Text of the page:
When deciding to bet on sports, one of the first decisions that must be made is whether or not to bet on moneyline or point spreads. Moneyline ultimately focuses on who wins the game, while point spreads are concerned with not only who wins but by how much. This article will summarize the basic differences between moneyline and point spreads, and will then outline the pros and cons of both.
Moneyline is used in sports where the margin of victory is impossible to determine, or in cases where there is a very slight (and thus difficult to predict) margin. Take boxing for example, where there is only a winner and a loser. Other low-scoring sports such as soccer or hockey also have margins that are very difficult to predict.
In cases such as these, using a traditional point spread would be not only difficult but impractical. Thus the favourite is designated with a minus sign, and the underdog is shown with a plus sign. Take a look at the following example:
Minnesota Twins +115
Toronto Blue Jays -120
Here the Blue Jays are the favourite (as seen by the minus sign) and the Twins are the underdogs (plus sign). The numbers following the signs tell us what amounts need to be bet in order to win $100. Those wishing to bet on the Blue Jays will need to bet $120 in order to win $100, and those picking the Twins will need to bet $115 to win $100.
Differences between the two numbers will grow if the talent disparity between the two parties is large.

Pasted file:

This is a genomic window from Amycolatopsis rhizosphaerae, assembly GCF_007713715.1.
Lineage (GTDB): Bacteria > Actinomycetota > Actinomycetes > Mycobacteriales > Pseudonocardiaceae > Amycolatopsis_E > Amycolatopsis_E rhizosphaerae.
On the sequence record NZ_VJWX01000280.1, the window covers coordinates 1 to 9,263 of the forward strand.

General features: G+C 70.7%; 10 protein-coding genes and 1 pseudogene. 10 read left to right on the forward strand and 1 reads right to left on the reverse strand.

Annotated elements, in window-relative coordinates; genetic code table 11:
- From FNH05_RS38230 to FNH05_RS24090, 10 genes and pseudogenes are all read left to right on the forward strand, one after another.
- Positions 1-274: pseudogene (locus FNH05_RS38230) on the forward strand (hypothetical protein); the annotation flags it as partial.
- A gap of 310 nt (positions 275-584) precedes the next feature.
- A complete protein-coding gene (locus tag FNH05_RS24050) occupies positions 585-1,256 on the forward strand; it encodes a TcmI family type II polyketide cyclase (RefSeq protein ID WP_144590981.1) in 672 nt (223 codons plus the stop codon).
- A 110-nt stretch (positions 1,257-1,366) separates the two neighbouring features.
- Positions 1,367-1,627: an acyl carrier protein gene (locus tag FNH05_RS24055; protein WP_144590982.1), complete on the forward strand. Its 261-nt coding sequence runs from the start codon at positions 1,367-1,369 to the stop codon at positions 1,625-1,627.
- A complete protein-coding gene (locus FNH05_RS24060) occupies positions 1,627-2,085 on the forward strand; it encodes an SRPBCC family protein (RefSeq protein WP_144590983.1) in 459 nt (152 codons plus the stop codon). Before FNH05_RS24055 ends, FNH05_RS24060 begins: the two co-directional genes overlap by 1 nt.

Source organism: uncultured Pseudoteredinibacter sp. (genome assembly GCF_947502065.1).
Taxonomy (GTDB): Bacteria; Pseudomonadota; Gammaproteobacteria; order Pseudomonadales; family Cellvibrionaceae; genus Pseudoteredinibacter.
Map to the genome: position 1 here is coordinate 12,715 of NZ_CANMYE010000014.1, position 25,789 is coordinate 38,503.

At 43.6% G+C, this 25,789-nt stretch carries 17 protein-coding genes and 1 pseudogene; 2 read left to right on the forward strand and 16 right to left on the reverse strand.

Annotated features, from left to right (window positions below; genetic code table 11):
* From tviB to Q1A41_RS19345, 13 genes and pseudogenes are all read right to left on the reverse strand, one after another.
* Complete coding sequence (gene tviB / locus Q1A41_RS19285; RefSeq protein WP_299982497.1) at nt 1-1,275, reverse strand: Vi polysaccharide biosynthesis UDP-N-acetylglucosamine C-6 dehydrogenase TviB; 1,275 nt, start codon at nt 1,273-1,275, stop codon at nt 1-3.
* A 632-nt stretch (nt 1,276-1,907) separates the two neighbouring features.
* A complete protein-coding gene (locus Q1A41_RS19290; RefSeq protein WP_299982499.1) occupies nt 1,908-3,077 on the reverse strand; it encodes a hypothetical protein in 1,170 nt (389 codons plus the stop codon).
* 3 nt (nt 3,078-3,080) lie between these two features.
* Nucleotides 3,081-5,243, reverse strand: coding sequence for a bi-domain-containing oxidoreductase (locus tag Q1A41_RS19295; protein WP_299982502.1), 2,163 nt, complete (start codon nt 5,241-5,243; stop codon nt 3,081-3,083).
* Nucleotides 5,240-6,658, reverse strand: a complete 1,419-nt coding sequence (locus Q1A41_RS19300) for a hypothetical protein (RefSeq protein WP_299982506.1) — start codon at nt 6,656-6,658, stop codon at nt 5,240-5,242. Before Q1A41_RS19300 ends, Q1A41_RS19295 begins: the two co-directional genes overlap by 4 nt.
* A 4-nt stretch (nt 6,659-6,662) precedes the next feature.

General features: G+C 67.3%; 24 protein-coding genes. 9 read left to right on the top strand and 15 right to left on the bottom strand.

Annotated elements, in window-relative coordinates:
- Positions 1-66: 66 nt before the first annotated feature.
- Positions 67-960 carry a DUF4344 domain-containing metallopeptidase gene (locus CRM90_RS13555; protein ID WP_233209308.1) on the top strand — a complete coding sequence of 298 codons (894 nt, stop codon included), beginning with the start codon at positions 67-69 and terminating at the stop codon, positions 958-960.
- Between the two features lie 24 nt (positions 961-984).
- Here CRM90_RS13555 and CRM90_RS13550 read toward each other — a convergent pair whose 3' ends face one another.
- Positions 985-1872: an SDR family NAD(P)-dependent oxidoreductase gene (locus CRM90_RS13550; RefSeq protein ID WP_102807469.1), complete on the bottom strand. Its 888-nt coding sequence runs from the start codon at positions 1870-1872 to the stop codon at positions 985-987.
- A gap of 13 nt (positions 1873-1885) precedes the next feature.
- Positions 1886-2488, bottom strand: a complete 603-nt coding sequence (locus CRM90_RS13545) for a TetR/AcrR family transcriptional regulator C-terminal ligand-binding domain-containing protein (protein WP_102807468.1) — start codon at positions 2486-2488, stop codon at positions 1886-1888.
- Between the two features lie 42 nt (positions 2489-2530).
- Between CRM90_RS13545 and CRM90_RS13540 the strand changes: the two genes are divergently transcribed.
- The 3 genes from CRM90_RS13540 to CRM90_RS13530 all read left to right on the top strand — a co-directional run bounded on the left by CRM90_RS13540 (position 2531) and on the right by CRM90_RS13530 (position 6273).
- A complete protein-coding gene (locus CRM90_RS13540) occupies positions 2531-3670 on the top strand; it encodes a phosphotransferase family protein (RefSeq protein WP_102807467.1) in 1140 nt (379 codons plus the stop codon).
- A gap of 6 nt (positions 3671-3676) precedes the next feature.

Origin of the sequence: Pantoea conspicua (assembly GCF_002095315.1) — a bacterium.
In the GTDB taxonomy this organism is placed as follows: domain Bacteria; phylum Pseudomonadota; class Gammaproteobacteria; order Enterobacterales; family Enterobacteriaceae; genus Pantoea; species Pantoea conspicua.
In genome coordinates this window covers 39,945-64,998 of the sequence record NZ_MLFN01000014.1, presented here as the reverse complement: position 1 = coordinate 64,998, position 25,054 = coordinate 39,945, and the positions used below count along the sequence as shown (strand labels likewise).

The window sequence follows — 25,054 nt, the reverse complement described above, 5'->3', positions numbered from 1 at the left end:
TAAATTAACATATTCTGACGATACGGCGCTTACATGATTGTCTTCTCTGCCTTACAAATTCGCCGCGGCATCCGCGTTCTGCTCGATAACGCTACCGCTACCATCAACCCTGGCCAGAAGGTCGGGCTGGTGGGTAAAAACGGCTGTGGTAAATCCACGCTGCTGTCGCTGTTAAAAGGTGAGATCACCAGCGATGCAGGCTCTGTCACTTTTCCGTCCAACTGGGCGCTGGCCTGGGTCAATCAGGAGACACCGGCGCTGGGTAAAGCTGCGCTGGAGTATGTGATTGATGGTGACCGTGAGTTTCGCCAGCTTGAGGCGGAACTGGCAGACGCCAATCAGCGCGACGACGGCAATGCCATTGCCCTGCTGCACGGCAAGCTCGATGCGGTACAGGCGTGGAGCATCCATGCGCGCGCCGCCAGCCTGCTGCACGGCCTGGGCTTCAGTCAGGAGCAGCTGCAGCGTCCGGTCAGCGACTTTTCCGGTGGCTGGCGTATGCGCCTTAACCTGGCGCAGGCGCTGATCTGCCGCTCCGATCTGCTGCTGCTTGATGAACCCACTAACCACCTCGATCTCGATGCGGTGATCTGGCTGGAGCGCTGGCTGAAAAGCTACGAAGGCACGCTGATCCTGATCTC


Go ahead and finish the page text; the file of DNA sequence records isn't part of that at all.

- Makes it easier to bet on sports where the margin of victory is difficult to determine
- Easier to understand for novice betters
- All you need to do is pick a winner
- Does not take into effect margin of victory
- Not as precise as betting via point spreads
Point Spreads Summary
Here betters are measured not only by who wins, but also by the margin of victory or accuracy of their bets. It is not enough simply to pick the winning side, but one must correctly wager on what the point differential will be between the two squads.
Essentially you are betting on whether or not the margin of victory will be above or below the spread. This eliminates instances where the favourite will always receive the majority of bets, as now the question of 'by how much' comes into play. Let's look at the same example above to better understand point spreads.
Let's assume that the bookie decides on a spread of 3 for the Minnesota Twins and Toronto Blue Jays game, and the final score of the game is:
Underdog: Minnesota Twins 3
Favourite: Toronto Blue Jays 5
If a better were to have picked the underdog, he is betting that the underdog's score plus the spread is enough to beat the favourite. In this case, he would be a winner (3 + 3 > 5).
If the better picks the favourite, he is betting that the favourite's score minus the spread is enough to beat the underdog. In this case, he would be a loser (5 - 3 < 3).
Point Spreads Pros
- Brings into play the element of margin of victory
- Allows you to bet on all matches, regardless of who is favoured heavily
Point Spreads Cons
- Difficult to understand for beginners
- Tougher to decide margin of victory in many cases